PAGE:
By papillonsounds, Jan 15 2017 01:51PM
Last Friday night was a lot of fun! As well as being trusted with the production of the album Joe asked me to record the launch event at The Yorkshire House. I love the immediacy of live recording – it is direct, capturing the event as it happens, warts and all – it can be almost the complete opposite of the polished studio process – but it also offers the chance to capture those moments of beautiful spontaneity. It all hangs on the performance, but this is where Joe thrives. He is making a name for himself up and down the country and further afield due to his non-stop touring and professionalism. Live recording is a great way of recording a band in their natural habitat, like watching an episode of planet earth – there might be some editing and tweaking but when you get to capture something brilliant you share it! I recently recorded The Sue Parish Quartet at Hornby, some great musicians and with jazz this is a fairly natural way of recording, but in other genres it seems to be dying out. I remember buying live albums when I was younger but when was the last time anyone released a decent live album? I imagine that a great deal of this is due to the fact that pop music is so polished now – the big acts can’t recreate their studio recordings in a live setting in a way that could sell on a commercially viable scale. There are recordings out there but I don’t think we will be seeing another The Who Live at Leeds or Otis Redding In Person at the Whisky a Go Go. The best I can think of from the past 25 years is Nirvana Unplugged but that was recorded for television in a studio, hardly the raw show that you could expect of Nirvana at Leeds. I imagine that this is because the live recordings are now released as DVDs because so much of a big live show now is about the visual aspect. Who would you like to hear live recordings from? Put them in touch ;-) Hopefully there will be more opportunity for live recording in 2017.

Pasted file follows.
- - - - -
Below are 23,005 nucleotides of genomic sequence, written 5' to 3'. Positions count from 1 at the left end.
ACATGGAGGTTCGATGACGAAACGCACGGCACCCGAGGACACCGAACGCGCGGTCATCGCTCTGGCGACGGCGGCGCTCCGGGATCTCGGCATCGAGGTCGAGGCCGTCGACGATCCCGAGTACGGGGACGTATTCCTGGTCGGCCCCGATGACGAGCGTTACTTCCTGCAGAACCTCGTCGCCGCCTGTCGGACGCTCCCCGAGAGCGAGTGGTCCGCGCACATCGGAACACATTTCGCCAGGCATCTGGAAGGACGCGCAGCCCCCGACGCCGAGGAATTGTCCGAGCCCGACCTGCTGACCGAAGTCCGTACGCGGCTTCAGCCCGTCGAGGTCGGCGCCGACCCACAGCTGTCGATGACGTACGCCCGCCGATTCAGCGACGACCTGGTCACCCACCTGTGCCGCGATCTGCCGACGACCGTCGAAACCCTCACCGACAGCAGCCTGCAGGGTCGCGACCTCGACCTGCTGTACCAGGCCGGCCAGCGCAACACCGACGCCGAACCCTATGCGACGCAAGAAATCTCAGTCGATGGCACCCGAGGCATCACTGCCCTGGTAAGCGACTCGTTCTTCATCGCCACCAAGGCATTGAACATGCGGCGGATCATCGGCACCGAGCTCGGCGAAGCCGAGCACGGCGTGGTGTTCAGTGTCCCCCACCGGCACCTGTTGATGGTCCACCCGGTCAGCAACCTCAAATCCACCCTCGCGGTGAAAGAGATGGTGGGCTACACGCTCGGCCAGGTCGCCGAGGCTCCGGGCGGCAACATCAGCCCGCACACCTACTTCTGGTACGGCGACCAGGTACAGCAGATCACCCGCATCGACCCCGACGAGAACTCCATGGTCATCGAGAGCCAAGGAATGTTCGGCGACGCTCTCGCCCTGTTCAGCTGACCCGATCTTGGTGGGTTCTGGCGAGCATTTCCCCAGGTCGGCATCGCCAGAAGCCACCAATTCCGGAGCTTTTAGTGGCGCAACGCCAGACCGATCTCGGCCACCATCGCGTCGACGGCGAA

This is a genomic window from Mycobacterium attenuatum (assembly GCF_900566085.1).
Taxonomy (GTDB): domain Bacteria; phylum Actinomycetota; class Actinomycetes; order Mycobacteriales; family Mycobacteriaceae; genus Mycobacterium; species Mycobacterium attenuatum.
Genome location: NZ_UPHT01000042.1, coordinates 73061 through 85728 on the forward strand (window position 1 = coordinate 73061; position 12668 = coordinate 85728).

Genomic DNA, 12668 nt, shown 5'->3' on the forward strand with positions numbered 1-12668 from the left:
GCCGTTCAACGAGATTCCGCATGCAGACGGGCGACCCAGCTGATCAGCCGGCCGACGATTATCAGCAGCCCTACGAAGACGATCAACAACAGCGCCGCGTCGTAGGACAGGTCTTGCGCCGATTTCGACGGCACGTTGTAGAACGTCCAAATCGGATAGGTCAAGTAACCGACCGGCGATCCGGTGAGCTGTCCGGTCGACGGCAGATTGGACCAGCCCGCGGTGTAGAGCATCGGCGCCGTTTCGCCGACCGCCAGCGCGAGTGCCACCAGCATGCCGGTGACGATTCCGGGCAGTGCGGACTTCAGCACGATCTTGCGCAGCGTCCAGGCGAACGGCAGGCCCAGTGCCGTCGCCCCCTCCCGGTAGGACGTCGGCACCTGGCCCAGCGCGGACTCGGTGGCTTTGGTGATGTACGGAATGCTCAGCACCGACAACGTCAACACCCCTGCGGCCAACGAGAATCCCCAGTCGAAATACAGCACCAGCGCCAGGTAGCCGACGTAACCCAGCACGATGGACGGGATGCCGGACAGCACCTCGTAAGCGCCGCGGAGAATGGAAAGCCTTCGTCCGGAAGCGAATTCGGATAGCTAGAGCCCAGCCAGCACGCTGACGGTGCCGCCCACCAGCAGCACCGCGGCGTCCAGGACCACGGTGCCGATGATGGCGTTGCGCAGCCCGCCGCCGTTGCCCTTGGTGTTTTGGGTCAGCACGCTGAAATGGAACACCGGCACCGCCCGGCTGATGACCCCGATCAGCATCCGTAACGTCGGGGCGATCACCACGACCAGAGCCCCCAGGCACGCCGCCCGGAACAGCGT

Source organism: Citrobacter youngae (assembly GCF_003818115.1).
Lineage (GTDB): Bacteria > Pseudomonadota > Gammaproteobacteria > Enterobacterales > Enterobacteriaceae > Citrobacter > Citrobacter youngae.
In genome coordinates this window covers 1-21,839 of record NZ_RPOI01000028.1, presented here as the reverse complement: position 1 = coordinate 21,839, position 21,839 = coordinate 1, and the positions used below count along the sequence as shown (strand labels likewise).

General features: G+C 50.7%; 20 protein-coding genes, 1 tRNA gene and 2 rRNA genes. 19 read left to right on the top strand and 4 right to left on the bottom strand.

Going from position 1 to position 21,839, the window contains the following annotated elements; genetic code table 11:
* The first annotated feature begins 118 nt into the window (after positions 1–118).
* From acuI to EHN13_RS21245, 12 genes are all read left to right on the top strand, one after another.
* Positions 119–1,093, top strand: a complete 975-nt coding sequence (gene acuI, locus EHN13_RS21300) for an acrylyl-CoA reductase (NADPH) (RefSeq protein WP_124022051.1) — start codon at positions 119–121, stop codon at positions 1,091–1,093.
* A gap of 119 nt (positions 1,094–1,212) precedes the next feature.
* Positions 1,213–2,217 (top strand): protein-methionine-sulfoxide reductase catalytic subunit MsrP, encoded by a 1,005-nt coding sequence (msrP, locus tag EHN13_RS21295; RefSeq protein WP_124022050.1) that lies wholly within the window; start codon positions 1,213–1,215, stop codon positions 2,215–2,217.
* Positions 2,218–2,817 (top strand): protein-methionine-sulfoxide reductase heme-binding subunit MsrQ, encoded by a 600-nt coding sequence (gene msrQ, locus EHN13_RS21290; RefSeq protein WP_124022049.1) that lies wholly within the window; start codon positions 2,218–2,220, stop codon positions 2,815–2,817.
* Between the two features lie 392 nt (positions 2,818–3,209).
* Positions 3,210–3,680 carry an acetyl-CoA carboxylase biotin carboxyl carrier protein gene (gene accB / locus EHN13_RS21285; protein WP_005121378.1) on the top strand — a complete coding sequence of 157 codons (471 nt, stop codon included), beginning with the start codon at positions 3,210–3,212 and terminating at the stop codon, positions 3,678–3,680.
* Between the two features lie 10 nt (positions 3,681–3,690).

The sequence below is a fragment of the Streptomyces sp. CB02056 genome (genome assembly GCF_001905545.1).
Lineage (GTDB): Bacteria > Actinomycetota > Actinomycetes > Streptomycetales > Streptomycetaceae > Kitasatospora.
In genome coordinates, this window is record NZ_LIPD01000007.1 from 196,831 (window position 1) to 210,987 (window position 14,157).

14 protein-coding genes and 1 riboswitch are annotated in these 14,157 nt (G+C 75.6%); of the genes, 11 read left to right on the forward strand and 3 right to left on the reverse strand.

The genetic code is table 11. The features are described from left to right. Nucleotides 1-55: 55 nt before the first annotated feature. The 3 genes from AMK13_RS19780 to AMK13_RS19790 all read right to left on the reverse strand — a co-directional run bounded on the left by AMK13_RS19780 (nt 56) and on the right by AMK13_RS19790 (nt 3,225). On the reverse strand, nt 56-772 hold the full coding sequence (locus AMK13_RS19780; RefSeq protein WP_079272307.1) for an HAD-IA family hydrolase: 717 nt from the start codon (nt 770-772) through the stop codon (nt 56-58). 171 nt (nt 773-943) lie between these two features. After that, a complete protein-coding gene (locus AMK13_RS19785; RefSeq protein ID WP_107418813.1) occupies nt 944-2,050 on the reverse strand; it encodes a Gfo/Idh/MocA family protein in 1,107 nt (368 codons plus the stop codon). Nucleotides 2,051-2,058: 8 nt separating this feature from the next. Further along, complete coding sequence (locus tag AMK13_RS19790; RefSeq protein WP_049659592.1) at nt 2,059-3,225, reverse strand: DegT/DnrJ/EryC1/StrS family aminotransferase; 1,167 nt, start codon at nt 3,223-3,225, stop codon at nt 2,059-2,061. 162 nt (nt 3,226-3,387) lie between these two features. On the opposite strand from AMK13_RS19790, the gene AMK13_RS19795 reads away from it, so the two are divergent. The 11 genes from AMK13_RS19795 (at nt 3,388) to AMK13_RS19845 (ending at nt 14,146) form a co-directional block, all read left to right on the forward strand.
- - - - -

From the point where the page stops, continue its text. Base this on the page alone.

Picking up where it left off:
The Grand Butterfly